Both machines in this shootout are available with or without power steering.
Yamaha calibrated the Grizzlys perfectly for all conditions. The Honda’s is a little on
the light side at higher speeds.
Honda sells itself short when it comes
to recommended rack capacities. They
can haul more than advertised. The
Grizzly is just about maxxed out han-dling-wise when fully loaded.
More aggressive footpegs are found on
the Honda. The higher floorboards on the
Grizzly help with ground clearance. If we
had our choice, we would build a rider
platform that was between these two.
Single, front-fender-mounted storage
compartments were found and utilized
on both machines. They are so handy,
we wish the manufacturers would put
them on both sides. We would find a
use for them, for sure.
Recommended rack capacities on the
Honda are 66 pounds for the front and
133 for the rear.
Yamaha supplied the Grizzly with
one left front fender-mounted storage
box big enough for a smaller sack
lunch and a small bottle of water. On
a positive note, Yamaha gave the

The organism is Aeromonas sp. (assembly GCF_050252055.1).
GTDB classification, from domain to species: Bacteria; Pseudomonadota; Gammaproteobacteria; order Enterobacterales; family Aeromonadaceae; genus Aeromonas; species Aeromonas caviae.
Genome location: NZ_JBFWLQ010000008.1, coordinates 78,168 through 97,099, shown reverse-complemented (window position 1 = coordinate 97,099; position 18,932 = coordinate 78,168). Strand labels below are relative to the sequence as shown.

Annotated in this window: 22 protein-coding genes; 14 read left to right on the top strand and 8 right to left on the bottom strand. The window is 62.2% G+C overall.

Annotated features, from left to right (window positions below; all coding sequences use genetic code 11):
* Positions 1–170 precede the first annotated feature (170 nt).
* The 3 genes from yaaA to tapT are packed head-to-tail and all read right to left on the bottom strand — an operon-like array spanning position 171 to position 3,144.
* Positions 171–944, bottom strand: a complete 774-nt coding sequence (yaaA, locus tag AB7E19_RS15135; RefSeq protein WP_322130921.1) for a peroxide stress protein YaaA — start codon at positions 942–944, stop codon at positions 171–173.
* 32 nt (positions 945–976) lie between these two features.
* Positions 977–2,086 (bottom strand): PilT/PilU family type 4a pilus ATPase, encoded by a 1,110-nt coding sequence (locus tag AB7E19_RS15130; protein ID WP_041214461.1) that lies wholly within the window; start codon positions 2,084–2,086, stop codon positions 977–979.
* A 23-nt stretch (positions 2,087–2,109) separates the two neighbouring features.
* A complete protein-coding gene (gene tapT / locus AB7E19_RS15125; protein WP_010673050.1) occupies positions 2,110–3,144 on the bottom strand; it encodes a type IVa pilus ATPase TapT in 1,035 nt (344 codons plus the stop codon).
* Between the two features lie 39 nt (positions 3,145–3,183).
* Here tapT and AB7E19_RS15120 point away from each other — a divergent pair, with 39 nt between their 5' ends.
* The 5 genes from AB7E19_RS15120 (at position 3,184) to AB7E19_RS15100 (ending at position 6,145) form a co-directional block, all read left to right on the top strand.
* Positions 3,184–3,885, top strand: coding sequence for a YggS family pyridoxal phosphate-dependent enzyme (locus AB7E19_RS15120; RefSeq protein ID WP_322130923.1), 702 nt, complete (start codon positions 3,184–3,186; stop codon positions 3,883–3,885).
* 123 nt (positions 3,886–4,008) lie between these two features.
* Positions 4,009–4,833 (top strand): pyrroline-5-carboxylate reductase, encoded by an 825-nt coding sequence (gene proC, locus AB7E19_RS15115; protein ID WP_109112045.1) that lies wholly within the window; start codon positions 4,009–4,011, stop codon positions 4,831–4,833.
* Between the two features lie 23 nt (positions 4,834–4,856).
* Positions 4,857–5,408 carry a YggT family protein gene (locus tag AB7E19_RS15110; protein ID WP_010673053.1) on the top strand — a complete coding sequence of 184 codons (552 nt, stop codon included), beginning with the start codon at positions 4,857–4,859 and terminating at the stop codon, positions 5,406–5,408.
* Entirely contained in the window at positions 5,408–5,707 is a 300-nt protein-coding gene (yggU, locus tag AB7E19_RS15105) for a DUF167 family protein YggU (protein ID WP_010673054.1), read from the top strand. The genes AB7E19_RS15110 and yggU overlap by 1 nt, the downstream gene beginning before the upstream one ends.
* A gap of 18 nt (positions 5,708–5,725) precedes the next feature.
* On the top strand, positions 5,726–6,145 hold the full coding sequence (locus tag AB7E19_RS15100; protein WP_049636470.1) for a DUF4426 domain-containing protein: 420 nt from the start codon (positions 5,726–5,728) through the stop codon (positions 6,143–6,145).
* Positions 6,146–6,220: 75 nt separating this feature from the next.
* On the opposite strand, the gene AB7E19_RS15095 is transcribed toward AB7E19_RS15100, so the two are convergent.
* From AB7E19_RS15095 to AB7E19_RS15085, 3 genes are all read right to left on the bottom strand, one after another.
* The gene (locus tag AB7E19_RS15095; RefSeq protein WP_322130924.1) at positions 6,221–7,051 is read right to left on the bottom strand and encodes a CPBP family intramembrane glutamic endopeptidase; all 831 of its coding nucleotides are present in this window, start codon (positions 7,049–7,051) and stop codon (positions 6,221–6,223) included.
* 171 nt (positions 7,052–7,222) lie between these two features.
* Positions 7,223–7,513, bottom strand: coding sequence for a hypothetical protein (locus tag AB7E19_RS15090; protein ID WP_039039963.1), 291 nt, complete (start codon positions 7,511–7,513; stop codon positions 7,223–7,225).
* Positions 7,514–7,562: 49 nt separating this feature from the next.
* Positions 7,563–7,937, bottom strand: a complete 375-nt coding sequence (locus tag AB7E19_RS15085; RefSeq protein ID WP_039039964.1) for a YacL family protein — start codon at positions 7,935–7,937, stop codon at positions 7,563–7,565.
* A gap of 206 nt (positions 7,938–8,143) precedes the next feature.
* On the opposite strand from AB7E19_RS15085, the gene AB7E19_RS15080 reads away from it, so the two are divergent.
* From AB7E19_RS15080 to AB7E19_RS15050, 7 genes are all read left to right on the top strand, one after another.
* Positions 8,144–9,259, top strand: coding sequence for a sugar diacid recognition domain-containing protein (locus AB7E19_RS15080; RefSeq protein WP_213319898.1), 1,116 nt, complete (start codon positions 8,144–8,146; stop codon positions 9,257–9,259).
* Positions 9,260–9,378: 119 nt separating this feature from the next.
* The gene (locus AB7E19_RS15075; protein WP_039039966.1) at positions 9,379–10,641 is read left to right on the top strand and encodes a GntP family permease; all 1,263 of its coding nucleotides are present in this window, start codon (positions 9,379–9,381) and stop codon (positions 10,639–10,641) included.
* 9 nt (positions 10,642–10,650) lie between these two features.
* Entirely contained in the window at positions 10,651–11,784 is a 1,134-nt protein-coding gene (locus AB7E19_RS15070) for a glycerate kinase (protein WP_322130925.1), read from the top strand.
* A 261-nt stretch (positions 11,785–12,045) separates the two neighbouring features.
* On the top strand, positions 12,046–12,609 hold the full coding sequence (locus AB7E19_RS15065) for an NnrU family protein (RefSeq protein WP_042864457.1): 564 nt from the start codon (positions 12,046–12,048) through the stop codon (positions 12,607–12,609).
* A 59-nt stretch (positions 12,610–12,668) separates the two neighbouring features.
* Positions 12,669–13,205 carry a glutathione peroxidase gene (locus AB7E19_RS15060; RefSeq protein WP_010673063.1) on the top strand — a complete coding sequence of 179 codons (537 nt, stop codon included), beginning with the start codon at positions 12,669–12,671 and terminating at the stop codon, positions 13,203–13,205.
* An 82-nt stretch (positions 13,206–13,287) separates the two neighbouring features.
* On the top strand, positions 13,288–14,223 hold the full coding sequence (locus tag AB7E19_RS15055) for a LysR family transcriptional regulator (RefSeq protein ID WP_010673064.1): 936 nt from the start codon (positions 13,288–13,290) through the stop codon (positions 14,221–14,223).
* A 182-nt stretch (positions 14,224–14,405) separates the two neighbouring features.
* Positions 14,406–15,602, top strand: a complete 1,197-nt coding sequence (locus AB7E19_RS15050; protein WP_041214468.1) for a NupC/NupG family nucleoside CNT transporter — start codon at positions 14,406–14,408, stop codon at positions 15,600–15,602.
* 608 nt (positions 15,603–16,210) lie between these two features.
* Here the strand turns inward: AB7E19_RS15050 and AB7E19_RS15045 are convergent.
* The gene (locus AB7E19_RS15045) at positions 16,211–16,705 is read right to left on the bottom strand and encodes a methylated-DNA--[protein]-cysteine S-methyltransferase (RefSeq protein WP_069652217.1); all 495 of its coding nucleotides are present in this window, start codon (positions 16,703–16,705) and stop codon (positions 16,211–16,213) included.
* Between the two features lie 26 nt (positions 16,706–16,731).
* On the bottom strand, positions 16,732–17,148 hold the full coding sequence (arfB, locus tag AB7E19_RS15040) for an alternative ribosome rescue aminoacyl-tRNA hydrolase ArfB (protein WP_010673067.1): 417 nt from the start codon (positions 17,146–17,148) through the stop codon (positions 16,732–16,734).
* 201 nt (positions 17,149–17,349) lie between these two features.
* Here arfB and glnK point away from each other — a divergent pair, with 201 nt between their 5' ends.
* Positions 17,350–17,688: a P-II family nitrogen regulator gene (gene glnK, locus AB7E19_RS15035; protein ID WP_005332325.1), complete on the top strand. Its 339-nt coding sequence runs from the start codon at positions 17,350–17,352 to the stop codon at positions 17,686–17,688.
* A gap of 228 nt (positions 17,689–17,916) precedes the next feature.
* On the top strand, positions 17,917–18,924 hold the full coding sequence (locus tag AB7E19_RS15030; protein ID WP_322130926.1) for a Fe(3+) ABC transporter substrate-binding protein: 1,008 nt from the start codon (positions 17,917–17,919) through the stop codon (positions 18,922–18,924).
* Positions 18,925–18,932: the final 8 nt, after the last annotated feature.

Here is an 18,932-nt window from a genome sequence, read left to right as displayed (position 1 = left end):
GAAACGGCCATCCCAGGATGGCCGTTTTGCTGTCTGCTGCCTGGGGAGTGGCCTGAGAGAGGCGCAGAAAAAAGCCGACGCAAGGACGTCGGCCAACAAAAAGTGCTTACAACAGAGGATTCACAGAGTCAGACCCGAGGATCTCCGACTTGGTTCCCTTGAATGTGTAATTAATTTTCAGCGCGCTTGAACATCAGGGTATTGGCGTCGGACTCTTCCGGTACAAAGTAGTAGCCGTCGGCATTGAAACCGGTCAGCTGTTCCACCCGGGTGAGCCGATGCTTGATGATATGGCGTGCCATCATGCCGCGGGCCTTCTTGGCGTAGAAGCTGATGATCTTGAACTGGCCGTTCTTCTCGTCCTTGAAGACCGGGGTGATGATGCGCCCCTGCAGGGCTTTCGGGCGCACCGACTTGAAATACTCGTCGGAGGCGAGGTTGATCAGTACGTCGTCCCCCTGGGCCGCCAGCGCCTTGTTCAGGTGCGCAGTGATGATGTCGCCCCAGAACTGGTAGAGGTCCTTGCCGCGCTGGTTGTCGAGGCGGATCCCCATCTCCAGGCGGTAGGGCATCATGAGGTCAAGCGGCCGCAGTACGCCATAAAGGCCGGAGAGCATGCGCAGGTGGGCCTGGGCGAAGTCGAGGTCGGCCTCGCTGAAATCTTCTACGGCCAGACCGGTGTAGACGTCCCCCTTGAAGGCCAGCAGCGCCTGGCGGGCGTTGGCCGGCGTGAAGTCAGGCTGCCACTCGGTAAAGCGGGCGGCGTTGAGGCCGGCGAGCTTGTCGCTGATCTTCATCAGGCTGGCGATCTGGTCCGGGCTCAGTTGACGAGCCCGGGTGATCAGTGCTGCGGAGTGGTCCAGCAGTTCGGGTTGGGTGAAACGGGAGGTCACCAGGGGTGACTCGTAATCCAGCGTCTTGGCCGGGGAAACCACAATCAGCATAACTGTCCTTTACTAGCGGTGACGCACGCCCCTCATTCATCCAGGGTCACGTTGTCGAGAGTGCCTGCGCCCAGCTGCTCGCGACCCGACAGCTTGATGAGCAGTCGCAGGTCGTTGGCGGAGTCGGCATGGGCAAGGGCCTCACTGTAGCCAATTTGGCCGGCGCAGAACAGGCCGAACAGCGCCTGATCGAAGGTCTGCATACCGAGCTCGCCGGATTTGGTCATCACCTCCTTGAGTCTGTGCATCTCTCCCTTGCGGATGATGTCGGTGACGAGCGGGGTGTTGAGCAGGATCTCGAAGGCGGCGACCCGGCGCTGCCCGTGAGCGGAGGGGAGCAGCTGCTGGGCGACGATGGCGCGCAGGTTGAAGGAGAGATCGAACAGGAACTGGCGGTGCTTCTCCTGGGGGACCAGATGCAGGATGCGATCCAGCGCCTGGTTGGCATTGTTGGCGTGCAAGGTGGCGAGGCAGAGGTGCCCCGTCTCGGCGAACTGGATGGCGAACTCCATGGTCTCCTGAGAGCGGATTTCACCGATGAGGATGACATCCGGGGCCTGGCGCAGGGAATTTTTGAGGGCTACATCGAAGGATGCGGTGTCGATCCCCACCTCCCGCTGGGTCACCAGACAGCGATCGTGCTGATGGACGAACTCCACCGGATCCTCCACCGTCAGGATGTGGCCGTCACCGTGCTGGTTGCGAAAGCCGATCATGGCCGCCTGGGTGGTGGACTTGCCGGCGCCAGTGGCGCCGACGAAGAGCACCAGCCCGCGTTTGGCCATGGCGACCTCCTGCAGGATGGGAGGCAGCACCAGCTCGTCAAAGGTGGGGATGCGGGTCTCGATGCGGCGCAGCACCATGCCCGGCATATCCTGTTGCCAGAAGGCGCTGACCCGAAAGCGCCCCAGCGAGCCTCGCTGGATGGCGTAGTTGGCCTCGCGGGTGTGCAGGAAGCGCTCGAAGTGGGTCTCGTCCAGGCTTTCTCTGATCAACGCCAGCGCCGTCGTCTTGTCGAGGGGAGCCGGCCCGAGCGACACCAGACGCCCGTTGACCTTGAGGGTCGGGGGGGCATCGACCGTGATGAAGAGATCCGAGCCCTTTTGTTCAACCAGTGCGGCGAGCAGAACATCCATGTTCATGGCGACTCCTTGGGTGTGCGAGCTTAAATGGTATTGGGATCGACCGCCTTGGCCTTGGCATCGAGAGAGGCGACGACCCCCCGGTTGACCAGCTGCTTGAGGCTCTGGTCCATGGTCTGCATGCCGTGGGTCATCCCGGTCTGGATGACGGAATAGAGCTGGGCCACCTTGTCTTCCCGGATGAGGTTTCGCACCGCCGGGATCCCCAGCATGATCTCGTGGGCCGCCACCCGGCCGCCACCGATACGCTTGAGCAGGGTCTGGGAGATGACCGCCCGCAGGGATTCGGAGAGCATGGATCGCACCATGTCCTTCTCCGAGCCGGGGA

Grizzly very generous rack capacities, with 88 pounds up front and 176
pounds in the rear. There is also
another storage cavity under the seat
for items you don’t mind getting wet or
dusty. We use it for items like tow
ropes, extra water and miscellaneous
tools. Keep in mind this storage area
ends up getting hot because it is situated so close to the muffler. Don’t
expect to keep anything cold in it.
On the ranch, the Honda’s straight-axle rear suspension made hauling
big loads much easier. Even though
rack capacities are higher on the
Yamaha, when loaded down, the
machine is top-heavy, while the
Honda is much more stable.
Under towing situations, the feeling
is repeated. The Grizzly squats, while
the Honda stays more level and pulls
This was a tough test. Not only was
the terrain hard, but choosing a winner was as well. On the trail, the
Grizzly gave a much smoother and
more comfortable ride, although